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The Student News Site of Bridgewater College


The Student News Site of Bridgewater College


The Student News Site of Bridgewater College


Student Athlete Focus: Kennedy Fauntleroy

A New Type of Book Fair

Senior Katelin Carter Provides an Opportunity for High School Students to Access Banned Books After the Recent School Board Decision
Bailey Fulk
The banned book table in the FLC presents information on the recent county school’s book ban and senior Katelin Carter’s banned book fair. The ‘pay what you want’ event will take place on Thursday, April 4, from 4 p.m. to 7 p.m. in the FLC’s great room and is open to all students, faculty and community members.

Bridgewater, Va.- Following the Rockingham County School Board’s decision to ban 57 “controversial” books from many schools’ libraries, one Bridgewater College student steps up to advocate for students’ access to those titles.

On Jan. 8, 2024, the Rockingham County School board voted 4-1 in its monthly meeting to temporarily ban 57 books from libraries across the county. Many of these books fall into categories and issues of LGBTQ+, gender identity and race.

The RCPS School Board Chair, Matt Cross, expressed that he has received concerns about books with profanity, sexually explicit material and violence. Though this issue would directly affect students, most of the input given in the meetings has been from the parents.

“I think that students should be able to read what they want without the school taking that away from them,” said an RCPS senior. “I think many students would also agree with me when saying that. I think it’s ultimately up to the students to make the decision on what they want to read.”

Banning books is nothing new. In the US, the idea dates back to the early 1600s, when Thomas Morton’s “New English Canaan” was banned for criticizing the Puritans.

In 2022, more books were banned and removed from public and school libraries than any year in this century so far. The common themes in those books include LGBTQ+ and gender identity.

These are the same topics that led the Rockingham County School Board to their decision to ban a portion of the books from the schools’ libraries. This decision has received both positive and negative reactions from students and parents and has even caught the attention of college students.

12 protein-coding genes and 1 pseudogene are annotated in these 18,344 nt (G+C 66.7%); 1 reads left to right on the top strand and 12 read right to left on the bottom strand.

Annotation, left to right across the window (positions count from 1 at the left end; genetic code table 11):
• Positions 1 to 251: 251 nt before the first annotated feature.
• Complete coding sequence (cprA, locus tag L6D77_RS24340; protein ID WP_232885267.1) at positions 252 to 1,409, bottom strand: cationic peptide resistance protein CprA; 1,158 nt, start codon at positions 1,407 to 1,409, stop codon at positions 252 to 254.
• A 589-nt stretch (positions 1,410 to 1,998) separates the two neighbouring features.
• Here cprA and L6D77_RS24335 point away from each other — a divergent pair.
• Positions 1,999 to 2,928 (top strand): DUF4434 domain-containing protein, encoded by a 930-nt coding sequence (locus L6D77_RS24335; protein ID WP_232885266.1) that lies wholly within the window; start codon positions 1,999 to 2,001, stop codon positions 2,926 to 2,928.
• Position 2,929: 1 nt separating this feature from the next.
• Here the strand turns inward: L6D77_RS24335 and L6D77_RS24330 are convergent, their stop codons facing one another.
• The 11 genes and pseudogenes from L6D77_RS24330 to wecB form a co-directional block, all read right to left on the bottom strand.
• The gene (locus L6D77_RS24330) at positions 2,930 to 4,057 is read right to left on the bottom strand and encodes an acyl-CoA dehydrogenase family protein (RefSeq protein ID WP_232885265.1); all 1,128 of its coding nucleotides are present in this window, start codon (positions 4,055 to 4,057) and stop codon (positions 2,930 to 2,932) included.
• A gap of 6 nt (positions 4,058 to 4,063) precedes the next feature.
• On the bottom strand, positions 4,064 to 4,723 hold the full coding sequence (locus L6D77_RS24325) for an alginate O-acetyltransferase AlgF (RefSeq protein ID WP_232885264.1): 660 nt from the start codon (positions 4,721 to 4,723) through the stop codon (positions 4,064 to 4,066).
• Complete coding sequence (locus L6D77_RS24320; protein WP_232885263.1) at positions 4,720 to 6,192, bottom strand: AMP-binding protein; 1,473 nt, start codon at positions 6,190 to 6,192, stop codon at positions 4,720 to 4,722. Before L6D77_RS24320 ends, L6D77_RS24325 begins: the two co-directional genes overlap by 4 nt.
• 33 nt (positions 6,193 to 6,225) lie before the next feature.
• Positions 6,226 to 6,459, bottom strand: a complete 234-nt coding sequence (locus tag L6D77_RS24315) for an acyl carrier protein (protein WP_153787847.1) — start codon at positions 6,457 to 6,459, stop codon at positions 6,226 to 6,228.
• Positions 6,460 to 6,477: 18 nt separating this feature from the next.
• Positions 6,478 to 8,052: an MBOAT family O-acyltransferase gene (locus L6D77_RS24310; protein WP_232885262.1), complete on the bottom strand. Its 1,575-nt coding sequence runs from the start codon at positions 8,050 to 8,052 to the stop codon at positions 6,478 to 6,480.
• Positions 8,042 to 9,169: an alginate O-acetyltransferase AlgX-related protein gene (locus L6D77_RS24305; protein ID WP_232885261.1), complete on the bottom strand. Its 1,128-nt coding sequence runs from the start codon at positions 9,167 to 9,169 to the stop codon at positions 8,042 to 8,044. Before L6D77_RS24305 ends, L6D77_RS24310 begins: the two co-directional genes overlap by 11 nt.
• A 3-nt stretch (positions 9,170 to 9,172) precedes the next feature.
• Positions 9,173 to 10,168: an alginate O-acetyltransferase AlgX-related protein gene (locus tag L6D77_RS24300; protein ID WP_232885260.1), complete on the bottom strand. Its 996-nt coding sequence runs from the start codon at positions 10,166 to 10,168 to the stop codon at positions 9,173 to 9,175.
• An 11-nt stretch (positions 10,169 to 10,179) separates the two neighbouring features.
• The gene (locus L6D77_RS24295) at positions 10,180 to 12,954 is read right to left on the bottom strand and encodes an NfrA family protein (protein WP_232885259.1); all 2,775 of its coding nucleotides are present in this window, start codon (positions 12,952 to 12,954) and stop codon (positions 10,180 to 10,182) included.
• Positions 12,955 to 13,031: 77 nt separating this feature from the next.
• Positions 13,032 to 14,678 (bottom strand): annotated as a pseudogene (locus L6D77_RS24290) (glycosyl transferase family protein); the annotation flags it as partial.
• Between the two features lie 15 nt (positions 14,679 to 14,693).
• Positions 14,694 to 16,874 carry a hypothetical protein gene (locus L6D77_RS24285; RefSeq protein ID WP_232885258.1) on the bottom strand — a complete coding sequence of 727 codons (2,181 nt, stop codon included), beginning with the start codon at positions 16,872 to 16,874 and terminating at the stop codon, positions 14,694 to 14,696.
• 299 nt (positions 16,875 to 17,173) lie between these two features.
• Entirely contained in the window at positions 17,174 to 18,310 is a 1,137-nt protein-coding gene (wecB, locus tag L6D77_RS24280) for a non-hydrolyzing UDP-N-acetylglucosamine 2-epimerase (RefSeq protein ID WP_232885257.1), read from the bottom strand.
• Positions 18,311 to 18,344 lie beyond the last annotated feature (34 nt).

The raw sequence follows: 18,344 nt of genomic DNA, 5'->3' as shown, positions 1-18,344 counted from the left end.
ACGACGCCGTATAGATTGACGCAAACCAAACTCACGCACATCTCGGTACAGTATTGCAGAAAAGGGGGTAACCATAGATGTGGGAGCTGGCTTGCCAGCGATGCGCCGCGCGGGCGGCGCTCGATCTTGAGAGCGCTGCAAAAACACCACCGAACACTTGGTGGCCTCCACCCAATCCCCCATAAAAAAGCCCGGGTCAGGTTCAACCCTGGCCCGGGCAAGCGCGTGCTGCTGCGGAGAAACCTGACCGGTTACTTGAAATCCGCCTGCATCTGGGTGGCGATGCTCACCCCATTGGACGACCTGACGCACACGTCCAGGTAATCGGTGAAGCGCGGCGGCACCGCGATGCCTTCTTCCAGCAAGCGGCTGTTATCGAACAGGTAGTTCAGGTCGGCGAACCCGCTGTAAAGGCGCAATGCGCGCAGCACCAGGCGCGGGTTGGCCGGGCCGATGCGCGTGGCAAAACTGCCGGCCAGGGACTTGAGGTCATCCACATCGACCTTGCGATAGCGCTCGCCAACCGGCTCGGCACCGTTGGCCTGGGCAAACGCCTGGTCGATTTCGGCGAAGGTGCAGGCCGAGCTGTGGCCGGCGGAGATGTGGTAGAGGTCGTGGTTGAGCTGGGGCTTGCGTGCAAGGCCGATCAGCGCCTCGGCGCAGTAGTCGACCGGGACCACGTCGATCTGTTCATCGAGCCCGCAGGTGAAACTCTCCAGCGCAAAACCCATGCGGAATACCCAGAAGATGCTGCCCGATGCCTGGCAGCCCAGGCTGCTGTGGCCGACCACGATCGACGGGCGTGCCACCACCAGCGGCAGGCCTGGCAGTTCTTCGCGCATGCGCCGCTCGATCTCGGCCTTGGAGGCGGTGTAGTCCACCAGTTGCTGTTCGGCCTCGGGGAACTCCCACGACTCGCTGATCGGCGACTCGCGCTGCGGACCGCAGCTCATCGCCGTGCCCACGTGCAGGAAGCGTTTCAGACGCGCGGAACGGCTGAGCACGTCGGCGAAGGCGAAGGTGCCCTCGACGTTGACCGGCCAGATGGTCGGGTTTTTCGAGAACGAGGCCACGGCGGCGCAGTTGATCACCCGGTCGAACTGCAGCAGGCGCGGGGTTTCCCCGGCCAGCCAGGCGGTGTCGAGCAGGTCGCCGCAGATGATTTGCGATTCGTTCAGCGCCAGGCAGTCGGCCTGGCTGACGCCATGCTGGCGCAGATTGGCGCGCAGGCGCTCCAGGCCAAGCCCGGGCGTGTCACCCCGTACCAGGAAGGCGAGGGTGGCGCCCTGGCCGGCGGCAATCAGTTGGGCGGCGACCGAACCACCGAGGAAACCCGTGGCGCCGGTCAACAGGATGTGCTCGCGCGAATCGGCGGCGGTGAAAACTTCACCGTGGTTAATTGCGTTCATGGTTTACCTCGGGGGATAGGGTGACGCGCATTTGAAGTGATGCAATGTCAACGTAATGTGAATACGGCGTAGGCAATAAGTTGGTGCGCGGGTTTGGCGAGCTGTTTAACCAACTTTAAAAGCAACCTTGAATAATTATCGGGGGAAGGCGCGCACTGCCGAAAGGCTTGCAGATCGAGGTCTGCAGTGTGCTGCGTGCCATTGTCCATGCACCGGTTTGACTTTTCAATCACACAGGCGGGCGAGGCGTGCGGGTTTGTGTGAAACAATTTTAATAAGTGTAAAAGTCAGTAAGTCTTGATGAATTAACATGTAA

One student in particular, senior Katelin Carter, has taken a stand against this decision and is advocating for high school students across the county to have access to these books through a book fair.

“I want all students to feel represented in the literature that they’re reading, and like I said, many of these books are targeting minority groups that are often not represented,” said Carter. “It’s detrimental to ban books that are representing those groups for the first time, and there’s no reason why a student should be banned from reading a certain type of literature.”

The book fair idea came about after the board decision was made and Carter’s need for a capstone project for her Professional Writing Major. With guidance from her professor and mentor, Dr. Sam Hamilton, Associate Professor of English, the project came to fruition.

“Dr. Hamilton and the rest of my class have been so supportive of me throughout this process,” said Carter. “Dr. Hamilton has really lit a fire under me and helped direct me towards different resources. He’s really been there for me throughout my entire time at Bridgewater.”

The book fair will be formulated on a ‘pay what you want’ basis. The money will be donated to the National Coalition Against Censorship, a nonprofit organization that promotes freedom of thought and expression and advocates against censorship.

Carter is still looking for book donations up until the event, which is Thursday, April 4, from 4 p.m. to 7 p.m. in the FLC’s Great Room. Students can donate new or used books from the list, either by dropping them in the bin on the main floor of the FLC or mailing them to the BC English Department.

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About the Contributor
Bailey Fulk
Bailey Fulk, Editor-in-Chief
Business Administration and Communication, Technology, and Culture Majors Junior, Class of 2025 I joined BCVoice to get experience in news writing and editing to utilize in my future career. I plan to work in the marketing or communications fields. I am currently an academic coach and president of Alpha Phi Omega.